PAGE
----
The VVorlds Svveet-heart: VVhereby it is shewed that Mistris Money, Is the worlds Sweet-heart and Hony.

To the tune of, The Begger Boy.
SWeet Mistris Money I here will declare,
thy beauty which euery one adoreth,
The loft y gallant and beggar so bare,
some help and comfort from thée imploreth:
For thou art become the worlds swéetheart,
while euery one doth make thée their honey,
And loath they are from thée to depart,
so well they doe love sweet Mistris Money.
Money is that which all men obey,
the wealthy rich miser doteth upon it,
He puts her to trading vntill such a day,
and is very carefull in parting from it:
It joyes him to sée a great heap of wealth,
and Lady Pecunia is his deare honey,
While he is content for to starue himselfe,
even for the love of Mistris Money.
The Citty of London doth take great care,
to gaine her fauour by some new fashion,
And for her sake they will giue you such ware,
as there is not better in any Nation:
For euery ones heart is now set vpon her,
and she is become their onely deare Honey,
Where euer she goes her steps they doe honour
so well they doe love sweet Mistris Money.
Though Moneys complexion be very white,
yet I doe thinke there was neuer yet any
Could equall her beauty which is so bright,
so that she hath friends and louers many.
Each one will lend her a helping hand,
to carry abroad their dearest honey,
And they will be ready at her command,
even for the love of Mistris Money.
Your Country men to the Market will goe,
with corne and such other like prouision,
And to procure money sometimes you do know
they will sell it off vpon any condition:
To cure their hearts of sorrow and care.
the sauour of coyne is as swéet as honey,
And they are glad to sell off their ware,
even for the love of Mistris Money.
The Shepheard that lyeth abroad in the sield,
and neuer careth for wind or weather,
Doth hope that his shéepe some profit wil yéeld,
which makes him to kéepe them all together:
For he wil sit on the side of a Rock,
or else lye vpon a gréen banke that is sunny,
And there he will kéepe his poore little stock,
even for the love of Mistris Money.

The second part,

To the same tune.
IN City and Country and euery place,
tis money that is so much respected,
For she can neuer receiue disgrace,
since many deuises are still projected
By those which séeke her fauour to gaine,
and make her their onely delight and honey,
For they will refuse no labour and paine,
in hope for to get sweet Mistris Money.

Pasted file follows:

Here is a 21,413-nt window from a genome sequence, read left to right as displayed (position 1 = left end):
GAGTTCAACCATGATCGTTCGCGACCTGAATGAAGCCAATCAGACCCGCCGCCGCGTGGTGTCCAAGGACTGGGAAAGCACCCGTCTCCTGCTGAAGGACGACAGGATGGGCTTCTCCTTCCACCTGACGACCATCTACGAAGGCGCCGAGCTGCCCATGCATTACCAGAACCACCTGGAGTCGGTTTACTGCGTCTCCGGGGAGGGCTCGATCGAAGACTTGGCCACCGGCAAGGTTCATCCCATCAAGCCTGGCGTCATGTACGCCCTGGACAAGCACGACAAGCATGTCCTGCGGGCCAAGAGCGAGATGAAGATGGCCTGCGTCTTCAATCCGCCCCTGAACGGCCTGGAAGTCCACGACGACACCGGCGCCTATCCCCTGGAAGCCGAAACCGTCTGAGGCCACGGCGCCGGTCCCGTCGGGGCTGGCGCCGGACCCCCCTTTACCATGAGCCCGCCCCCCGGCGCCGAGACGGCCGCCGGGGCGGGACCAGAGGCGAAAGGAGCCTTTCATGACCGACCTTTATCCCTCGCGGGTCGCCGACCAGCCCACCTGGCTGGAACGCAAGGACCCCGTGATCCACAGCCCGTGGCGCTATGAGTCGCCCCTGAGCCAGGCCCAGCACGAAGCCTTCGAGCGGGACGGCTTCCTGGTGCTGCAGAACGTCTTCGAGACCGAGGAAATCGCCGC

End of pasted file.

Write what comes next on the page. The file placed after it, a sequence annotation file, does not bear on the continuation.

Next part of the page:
I thinke the world shall come to an end,
before that Money shall be despised,
For in euery corner she hath a close friend,
and by euery one she is highly prised:
In euery country where euer you ride,
the sauour of coyne is sweet as the hony,
And all the Inns on the roade doe prouide,
to entertaine sweet mistris Money.
Now Cupid may lay by his quiuer and bow,
whereby sometime much loue was procured,
Since now to marry they are very slow,
vnlesse that a portion may be assured:
For that doth carry their fancy away,
so that young men doe make it their honey,
And many a wedding without all delay.
is made up for the love of money.
Mark where you doe come & you shal still find,
that for your money you shal be attended,
My Host and my Hostesse will be very kind,
but when that your siluer and coin is spended
Faith then you may goe with much grief & woe
because you haue parted from your deare hony;
For that respect which to you they did show;
was for the love of mistris Money.
At Rome the priests doe make her a Saint,
who cheat the people by fond delusion,
And if that you no mony doe want,
you shall for your sins haue an absolution:
Thus in forraine countries whereuer you goe,
this Mammon is counted their onely hony,
And vnto you much kindnesse they'l shew,
even for the love of mistris Mony.
The Seaman likewise will trauaile abroad,
in storms & in tempests his heart nere faileth
Vntill with commodities he be wel stor'd,
and then through the Ocean he lustily saileth
He cares not if that he méet with some blowes,
for he so esteemeth his dearest hony,
That he spreadeth his sayls and away he goes,
& sometimes he bringeth home gold & Mony.
Thus all mens affections are equally bent,
to Money, which maketh them ful of mettle,
And when they doe want it they are discontent,
because their loue on it they doe settle:
Yet I would not haue you to set your heart
on worldly treasure to make it your hony,
But to buy this ditty before you depart,
if that you doe love sweet Mistris Mony.

Printed at London for Tho: Lambert, at the signe of the Horshoo in Smithfield.

This keyboarded and encoded edition of the work described above is co-owned by the institutions providing financial support to the Text Creation Partnership. This Phase I text is available for reuse, according to the terms of Creative Commons 0 1.0 Universal. The text can be copied, modified, distributed and performed, even for commercial purposes, all without asking permission.